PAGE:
Heathrow Airport began a digitisation project two years ago and used the Microsoft Azure cloud and Microsoft Power BI to empower staff to use analytics in their day-to-day jobs. The final pieces of its new digital platform are now up and running.
Speaking to Computer Weekly about the transformation, Stuart Birrell, CIO at Heathrow, says: “From an internal perspective, we have restructured IT to look at how we deliver IT services.”
This transformation of IT took two years to deliver, he says. “At the end of that, we started to see the benefits of moving from monolithic outsourced contracts to a much more service tower approach.”
The airport’s IT still uses service providers, but now has an integrated approach with teams that focus on business areas, says Birrell. “We have a diverse environment at Heathrow and put domain expertise into teams.”
Explaining Heathrow’s digital transformation, Birrell says: “We have used the Microsoft toolset and set out out to update Windows 10.” That was just the start of the journey, and the company has subsequently rolled out Microsoft’s analytics tool, Power BI.
The technology was the easy part, says Birrell, adding: “We took a business change approach.” This involved putting an emphasis on making a cultural change to the way Heathrow’s employees work.
“We have change managers across the business, to encourage adoption of the technology and finding ways to work smarter,” he says. “It is about how we make the airport scalable. How do we become more flexible and data-driven to absorb capacity for a new runway?
“We recognise we have to do things differently and deploy digital tools. It is all about change and being comfortable with innovation.”
According to Birrell, cloud computing has caused the fundamentals of the CIO role to change. “IT is moving from a black art to a structured world,” he says. “We are not being worried about datacentres and capacity. It is all about how how we generate value.
“At Heathrow, there are only three people looking after the back office. Everyone else is looking after front-line systems, and work with management teams to deploy technology that adds value.”
High adoption rates
The project to deploy a new technical platform based on Microsoft began a year ago, he says. “Eight months after the deployment, the adoption rates are very high,” he adds.
For example, Birrell says staff with drive and interest in airport security or airfield safety have actively adopted Power BI to make sure everything runs smoothly. The platform enables Heathrow to join up the different parts of its operations.
“We have tens of thousands of people who work around the airfield,” says Birrell. “Safety is critical. Adopting tools like Power BI makes life easier. It is the simple things. There is GPS in the airfield vehicles. If a driver finds a problem with the concrete, this can be recorded accurately.”
Behind the scenes, Heathrow uses services such as Azure Data Lake Analytics, Azure Stream Analytics, and Azure SQL Database to extract, clean, and prepare real-time data about flight movements, passenger transfers, security queues and immigration queues before sending it to Power BI.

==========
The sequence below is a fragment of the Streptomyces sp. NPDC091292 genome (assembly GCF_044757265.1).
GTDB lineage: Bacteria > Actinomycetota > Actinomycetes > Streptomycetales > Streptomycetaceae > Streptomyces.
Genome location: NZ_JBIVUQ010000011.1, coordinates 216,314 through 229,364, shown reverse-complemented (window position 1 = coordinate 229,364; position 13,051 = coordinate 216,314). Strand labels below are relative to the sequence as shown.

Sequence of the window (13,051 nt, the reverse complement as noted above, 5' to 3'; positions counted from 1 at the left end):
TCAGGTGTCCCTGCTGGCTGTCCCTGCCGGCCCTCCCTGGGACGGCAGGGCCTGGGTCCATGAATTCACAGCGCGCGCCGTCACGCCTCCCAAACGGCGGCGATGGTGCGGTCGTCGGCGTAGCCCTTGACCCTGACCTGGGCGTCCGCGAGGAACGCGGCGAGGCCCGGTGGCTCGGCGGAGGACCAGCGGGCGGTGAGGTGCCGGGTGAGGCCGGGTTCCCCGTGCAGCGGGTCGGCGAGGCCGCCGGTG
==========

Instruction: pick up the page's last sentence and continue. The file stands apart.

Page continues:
Power BI is also used to improve passenger flows for scheduled flight arrivals and departures. “We can run machine learning on the departure schedule,” says Birrell. This enables Heathrow to ensure it has enough people to man the security lines.
Data from the airport’s main operational systems are fed up to Azure, including the systems for security, scheduling and baggage. Power BI is the default analytics tool, which everyone can access, says Birrell. “We can join data across the organisation,” he adds.
“We used to run flight schedule analysis in Excel, and it was always out of date. We can now run machine learning on the scheduling data. Given that we have 1,500 flights a day, load factors are dramatic. How many security officers or buses for transfers do we need?”
Birrell says it is possible for the airport to mash up historical scheduling data and a feedback loop to provide more accurate forecasts.
“For passengers, it is all about getting them to aircraft on time,” he says. A few years ago, Heathrow introduced an app to help passengers navigate to their departure gate.
“The big stress now is the security queue and getting through check-in,” says Birrell. “Some passengers arrive one to two hours ahead of their flight. A transfer passenger may only have 30 minutes. We recognise that different passengers have different needs. Predicting when a plane is going to be late is the biggest thing we can do.”
Changing focus of the CIO
For Birrell, CIOs need to stop worrying about keeping control of everything IT-related. “With all new technology, there is going to be a bit of chaos before the real value is realised,” he says.
As an example, he points to the introduction of desktop PCs in business in the 1980s. The value generated by the PC was that it changed the employee’s mindset. Today, nobody phones the helpdesk to ask how to do something in Excel, says Birrell, because the PC encouraged people to think differently.
“IT should be about allowing people in business to create value, not stop them,” he says. “My job is to give people frameworks and security, which allows them to create and experiment, and can generate value for the business.”
CIOs may be concerned that the new bits of software that users create will suddenly become the modern version of the rogue servers that used to live under people’s desks in the 1990s and ended up costing IT a lot of money, says Birrell.
He believes good administration can keep this under control, while giving the users freedom to create new value in the business. “If someone built some data analytics in half a day, why worry about it?” he adds. “Put monitors on it, and if it has not been used for six months, then put a stop on it.”